Such common ground will now be even harder to achieve. Gleick’s action will only reinforce the negative spiral of the public’s climate discourse. The reaction from climate scientists and the climate activist community will be closely watched and either further cement the partisanship or help repair it.
Early indications are not positive. Desmogblog, which has played a primary role in disseminating the Heartland documents, is hailing Gleick as a hero.
Whistleblowers – and that’s the role Gleick has played in this instance – deserve respect for having the courage to make important truths known to the public at large. Without condoning or promoting an act of dishonesty, it’s fair to say that Gleick took a significant personal risk – and by standing and taking responsibility for his actions, he has shown himself willing to pay the price. For his courage, his honor, and for performing a selfless act of public service, he deserves our gratitude and applause.
This rationalization (not to mention the incorrect use of whistleblower) boggles the mind. If climate activists follow Desmogblog’s lead, the climate debate will sink to even lower depths, which I had previously thought was impossible.
One last thought, for the moment. Peter Gleick’s statement in the Huffington Post raises as many questions as it answers. I suspect that this story will have a few more twists and turns in the coming days and weeks.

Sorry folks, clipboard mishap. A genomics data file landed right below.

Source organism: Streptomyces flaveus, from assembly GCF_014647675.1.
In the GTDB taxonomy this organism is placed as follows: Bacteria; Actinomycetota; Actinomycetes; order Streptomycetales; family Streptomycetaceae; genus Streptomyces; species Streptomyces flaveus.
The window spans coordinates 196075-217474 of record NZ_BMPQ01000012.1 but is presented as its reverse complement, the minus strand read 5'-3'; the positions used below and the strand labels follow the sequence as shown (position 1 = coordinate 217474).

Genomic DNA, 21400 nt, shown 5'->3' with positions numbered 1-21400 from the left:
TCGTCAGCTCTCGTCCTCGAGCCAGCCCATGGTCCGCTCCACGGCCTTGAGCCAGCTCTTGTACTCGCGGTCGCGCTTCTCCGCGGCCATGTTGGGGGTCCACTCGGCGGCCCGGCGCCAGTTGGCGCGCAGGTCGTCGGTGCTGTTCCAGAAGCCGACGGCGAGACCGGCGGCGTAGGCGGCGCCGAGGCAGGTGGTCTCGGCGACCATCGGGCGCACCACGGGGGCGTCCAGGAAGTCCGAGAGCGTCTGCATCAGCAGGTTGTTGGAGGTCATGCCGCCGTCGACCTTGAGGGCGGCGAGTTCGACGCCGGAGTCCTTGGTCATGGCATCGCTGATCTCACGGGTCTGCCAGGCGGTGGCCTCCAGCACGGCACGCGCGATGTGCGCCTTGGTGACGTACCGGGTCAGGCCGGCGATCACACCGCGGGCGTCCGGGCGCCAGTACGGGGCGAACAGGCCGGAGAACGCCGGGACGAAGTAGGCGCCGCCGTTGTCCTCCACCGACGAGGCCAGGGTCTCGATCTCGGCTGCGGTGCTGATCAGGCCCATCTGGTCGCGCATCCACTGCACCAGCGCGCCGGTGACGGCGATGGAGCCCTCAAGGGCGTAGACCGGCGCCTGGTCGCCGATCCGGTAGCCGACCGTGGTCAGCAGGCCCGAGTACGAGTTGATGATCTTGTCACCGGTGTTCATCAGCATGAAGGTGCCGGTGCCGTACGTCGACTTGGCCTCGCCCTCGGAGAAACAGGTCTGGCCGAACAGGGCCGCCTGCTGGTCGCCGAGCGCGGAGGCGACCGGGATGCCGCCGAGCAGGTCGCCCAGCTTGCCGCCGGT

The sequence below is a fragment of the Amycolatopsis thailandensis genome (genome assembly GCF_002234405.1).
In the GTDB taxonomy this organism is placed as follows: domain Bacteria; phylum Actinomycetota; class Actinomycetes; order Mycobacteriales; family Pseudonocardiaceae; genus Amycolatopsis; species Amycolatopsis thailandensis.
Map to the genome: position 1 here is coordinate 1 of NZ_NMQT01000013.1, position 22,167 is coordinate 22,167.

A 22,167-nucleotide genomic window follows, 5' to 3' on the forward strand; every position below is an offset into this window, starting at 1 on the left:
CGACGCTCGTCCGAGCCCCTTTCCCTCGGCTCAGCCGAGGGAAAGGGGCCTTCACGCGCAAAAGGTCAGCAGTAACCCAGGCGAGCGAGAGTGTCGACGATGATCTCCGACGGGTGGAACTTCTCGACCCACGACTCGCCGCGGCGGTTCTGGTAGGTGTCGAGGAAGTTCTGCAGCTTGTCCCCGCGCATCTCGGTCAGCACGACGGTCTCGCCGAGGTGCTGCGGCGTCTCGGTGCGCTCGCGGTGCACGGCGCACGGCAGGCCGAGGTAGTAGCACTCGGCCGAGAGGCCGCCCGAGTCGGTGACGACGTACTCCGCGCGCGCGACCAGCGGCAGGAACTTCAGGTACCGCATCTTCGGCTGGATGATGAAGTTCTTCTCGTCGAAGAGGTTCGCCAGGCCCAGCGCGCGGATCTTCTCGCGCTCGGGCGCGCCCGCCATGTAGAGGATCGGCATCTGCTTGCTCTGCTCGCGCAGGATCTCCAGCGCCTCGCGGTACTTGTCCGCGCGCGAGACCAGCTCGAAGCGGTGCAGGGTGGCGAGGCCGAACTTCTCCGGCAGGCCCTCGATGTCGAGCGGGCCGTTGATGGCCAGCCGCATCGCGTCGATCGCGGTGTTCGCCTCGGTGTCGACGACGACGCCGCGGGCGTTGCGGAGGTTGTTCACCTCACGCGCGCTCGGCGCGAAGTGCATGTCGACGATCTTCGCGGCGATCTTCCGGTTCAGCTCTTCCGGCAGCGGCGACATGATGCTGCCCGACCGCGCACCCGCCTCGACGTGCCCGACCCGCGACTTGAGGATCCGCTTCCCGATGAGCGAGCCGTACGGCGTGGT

Several weeks ago, I wrote that the climate discourse was “trapped in a negative feedback loop.” The two extremes on the spectrum, I said, reinforced each other via their “separate echo chambers.”
A strong characteristic of this dynamic, which many have lamented (and just as many have dismissed) is tribalism. The reaction to the Heartland disclosures/leak/theft/fabrication is thus far utterly tribal, at least judging by the comment threads in the climate blogosphere. This face-off between the tribes produces a caricature of the two sides that one commenter at Bad Astronomy has captured well:
I don’t want to speculate on specific right or left wing agenda’s, my point is that currently climate science gets hi jacked by both the right or the left. It is as if atmospheric dynamics are somehow directly linked (teleconnected one might say) to the political persuation of the particular debater. We see it all the time”¦”¦ “what you question CAGW? you must be some sort of right wing creationist nutjob in the pay of BIG OIL!” or “What you believe all that global warming guff? you must be some sort of tree hugging, crystalgazing, unemployed leftie!!” The actual arguments (good and bad) get lost in the political/social/religious sterotyping. You see it here all the time ( have even done it myself on occasion) and you see it on just about every climate blog.
The New York Times covers the developing Heartland Institute story:
Leaked documents suggest that an organization known for attacking climate science is planning a new push to undermine the teaching of global warming in public schools, the latest indication that climate change is becoming a part of the nation’s culture wars.
It’ll be interesting to see where this particular story goes. As the Times also mentions,
Heartland did declare one two-page document to be a forgery, although its tone and content closely matched that of other documents that the group did not dispute.